One might ask what or how ignorance and interest can be in conflict; for is not interest often aroused because of ignorance? I intend to point to a willing with reference to these ideas, so much that it is an attitude of will that promotes proper method, and it is a lack of owning or having a supposed ability – for example, an ability to understand a sentence because of mere jargon as opposed to an otherwise explainable idea – that places the individual in a perpetual state of ignorance. This type of ignorance compels one into will, so much as one attempts to assert will over the objective world so as to dominate it through absolutely true understanding. The point here is that jargon is an infinitely deep pit of unknowing, yet proposed as if it is a true knowing – without the irony.

I use these passages (above) as a platform from which to depart or detach from the (sticking with Laruelle’s useage) philosophical rhetoric, the endless abyss; whereas Laruelle uses such terms of philosophical jargon, I insist that such forest front can be cleared to reveal the hidden stream, that though one may surely have to venture into the forest to find it, I can almost guarantee that only the honest intent for such a foray is required; a clearing need not be a decimation. Laruelle proposes a re-situating or a restating of philosophical discourse to find a more substantial, positive, ground within and in mind of the premises of modern (post-modern?) relativity; in other words, he proposes his project in a suspension that he calls reality, or Real. I propose to ground such jargon in the actual truth of the situation allowing for no suspension of plausible discursive denial of contradiction, at once, as an extended project, explaining the totality of what may be history as well as what can be known (what I would call) conventional history, as well as how this allows for reality and/or the Real.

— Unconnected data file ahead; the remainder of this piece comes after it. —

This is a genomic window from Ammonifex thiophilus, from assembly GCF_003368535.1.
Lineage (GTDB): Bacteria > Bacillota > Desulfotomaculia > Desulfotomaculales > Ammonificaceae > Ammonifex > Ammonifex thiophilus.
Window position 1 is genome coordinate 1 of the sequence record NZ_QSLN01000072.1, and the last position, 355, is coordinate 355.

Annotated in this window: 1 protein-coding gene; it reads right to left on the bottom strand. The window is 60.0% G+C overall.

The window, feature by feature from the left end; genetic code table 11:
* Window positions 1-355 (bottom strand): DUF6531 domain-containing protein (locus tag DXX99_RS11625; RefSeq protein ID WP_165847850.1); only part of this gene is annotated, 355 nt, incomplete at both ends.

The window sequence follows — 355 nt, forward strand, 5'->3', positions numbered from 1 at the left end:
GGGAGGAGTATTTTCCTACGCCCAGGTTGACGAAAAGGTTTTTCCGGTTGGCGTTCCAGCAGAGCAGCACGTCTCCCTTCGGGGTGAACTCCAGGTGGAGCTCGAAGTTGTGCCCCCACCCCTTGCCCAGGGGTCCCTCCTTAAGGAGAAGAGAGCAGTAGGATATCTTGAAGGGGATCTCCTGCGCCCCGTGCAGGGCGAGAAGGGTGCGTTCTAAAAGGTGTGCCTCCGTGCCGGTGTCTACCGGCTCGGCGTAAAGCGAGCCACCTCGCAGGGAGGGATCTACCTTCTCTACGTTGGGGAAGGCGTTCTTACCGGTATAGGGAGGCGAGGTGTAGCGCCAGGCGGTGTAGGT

*
First, as promised, I proceed with a more particularized addressing of the jargon.

In the first quote, Laruelle speaks of the ‘philosophical decision’. I submit it is this kind of jargon that tends distract one from the issue at hand, enough to make me think that indeed L is merely discussing a particular discursive arena ( a discursive arena is what is talked about around a particular topic or category of topics, such as ‘philosophy’, or ‘diabetes’, for example. ). Let me attempt to distinguish what I am indicating by first offering my take upon his “philosophical decision”: it is what i call the ‘conventional true object’.